Eating Charred Meat Boosts Cancer Risk

By Harry Kimball,  Newser Staff
Posted Apr 22, 2009 2:28 PM CDT
Eating Charred Meat Boosts Cancer Risk
A barbecue chef grills meat at an eatery in Buenos Aires.   (AP Photo)

Grill-happy Americans who favor burned or charred red meat are 60% more likely to develop pancreatic cancer than people who eat less incinerated protein, Reuters reports. Charred meat is known to contain cancer-causing compounds, but the study makes the first direct connection. “Turning down the heat when grilling, frying, and barbecuing,” the lead author said, will lower the risk.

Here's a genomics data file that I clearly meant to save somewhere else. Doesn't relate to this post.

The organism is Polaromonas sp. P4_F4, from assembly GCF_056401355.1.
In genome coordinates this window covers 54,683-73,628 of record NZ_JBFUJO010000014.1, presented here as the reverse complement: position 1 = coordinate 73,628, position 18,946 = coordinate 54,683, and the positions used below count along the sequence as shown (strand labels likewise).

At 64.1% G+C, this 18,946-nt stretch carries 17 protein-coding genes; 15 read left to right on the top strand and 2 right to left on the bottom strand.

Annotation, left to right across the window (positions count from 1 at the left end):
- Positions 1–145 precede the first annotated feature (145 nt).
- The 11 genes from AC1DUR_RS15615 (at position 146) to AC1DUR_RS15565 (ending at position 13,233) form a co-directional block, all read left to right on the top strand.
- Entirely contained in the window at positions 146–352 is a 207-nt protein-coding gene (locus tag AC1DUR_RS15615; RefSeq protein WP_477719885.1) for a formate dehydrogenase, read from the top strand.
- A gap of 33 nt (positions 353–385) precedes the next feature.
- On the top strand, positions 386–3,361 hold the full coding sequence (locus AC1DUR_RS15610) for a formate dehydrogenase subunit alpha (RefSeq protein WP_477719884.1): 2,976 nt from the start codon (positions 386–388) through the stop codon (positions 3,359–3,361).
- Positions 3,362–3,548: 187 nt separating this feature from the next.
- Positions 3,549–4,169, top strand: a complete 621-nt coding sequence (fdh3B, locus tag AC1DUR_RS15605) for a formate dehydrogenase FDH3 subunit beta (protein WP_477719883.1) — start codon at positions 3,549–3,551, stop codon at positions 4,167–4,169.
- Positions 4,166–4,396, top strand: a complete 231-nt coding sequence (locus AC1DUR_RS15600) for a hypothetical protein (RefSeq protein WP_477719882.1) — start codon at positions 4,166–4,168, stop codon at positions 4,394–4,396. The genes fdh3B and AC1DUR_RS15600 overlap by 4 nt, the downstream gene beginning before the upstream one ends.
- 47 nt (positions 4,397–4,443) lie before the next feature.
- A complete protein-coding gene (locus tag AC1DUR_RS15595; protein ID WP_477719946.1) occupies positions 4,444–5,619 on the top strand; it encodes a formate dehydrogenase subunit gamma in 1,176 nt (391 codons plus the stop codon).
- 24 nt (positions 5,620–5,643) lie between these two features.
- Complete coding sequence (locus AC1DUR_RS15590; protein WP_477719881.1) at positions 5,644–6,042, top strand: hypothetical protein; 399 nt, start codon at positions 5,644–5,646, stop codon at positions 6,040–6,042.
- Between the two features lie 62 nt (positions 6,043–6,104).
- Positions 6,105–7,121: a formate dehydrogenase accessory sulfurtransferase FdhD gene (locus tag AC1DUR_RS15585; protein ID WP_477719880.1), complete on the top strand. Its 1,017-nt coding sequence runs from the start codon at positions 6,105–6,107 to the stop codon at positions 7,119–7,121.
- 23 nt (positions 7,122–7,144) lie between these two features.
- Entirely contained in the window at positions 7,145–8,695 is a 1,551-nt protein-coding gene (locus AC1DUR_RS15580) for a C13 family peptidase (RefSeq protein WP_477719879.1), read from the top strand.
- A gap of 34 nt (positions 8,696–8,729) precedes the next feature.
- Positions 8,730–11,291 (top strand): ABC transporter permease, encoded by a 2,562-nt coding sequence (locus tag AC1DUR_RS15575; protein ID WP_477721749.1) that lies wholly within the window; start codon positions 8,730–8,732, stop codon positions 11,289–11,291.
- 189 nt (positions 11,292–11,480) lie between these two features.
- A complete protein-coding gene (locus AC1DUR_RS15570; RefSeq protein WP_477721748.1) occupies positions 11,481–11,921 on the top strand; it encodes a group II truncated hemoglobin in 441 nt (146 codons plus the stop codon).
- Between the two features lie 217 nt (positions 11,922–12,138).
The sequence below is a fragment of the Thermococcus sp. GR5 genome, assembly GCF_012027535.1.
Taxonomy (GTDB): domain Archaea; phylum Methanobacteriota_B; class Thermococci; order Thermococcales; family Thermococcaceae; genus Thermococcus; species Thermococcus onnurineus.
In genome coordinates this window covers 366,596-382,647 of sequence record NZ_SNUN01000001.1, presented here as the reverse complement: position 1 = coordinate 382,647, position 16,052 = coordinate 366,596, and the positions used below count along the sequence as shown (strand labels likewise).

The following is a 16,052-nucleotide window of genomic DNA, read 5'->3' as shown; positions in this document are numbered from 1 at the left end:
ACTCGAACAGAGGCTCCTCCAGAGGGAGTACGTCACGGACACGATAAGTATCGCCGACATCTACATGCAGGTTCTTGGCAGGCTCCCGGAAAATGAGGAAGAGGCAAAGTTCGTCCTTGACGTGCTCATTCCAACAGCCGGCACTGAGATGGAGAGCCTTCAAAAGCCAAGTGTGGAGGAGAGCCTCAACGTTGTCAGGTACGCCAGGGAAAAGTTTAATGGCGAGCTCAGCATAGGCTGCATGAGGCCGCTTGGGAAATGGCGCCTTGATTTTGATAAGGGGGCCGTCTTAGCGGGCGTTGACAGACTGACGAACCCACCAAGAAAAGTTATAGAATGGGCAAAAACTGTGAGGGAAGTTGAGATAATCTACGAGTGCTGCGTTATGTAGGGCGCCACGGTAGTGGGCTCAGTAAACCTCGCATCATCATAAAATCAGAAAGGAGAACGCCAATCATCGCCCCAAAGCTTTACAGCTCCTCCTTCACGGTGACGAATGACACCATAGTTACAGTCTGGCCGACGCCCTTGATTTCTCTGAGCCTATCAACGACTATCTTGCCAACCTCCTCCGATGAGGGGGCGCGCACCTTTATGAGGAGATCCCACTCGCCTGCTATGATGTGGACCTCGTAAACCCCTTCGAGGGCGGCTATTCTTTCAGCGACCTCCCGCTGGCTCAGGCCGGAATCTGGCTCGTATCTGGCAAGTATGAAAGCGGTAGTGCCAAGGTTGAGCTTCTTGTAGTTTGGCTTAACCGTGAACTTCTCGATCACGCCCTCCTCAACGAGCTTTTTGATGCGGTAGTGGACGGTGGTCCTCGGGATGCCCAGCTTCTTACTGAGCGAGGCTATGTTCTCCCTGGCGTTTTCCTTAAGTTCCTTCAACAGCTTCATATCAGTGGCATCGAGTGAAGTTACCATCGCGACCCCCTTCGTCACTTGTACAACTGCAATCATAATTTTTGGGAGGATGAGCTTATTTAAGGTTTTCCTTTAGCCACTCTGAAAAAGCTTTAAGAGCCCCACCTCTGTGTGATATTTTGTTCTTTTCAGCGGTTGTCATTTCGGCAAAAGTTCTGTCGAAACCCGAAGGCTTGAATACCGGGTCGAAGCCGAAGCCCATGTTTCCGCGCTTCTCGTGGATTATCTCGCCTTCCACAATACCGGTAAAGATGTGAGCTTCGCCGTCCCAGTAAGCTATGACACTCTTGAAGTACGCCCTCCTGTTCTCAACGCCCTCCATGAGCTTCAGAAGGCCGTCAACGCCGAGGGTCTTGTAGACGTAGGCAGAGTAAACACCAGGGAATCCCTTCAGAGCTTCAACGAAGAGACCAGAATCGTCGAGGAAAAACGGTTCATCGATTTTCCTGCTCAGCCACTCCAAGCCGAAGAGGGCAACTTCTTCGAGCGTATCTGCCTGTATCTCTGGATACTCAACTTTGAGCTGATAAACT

In a group of 62,000 people—the first study to follow subjects for an extended period and rigorously document their eating habits—208 were diagnosed with the disease over the course of 9 years. “Those who preferred very well-done steak were almost 60 percent more likely to get pancreatic cancer as those who ate steak less well-done or did not eat steak,” the researcher said. “Those with the highest intake of very well-done meat had a 70 percent higher risk.” (Read more steak stories.)

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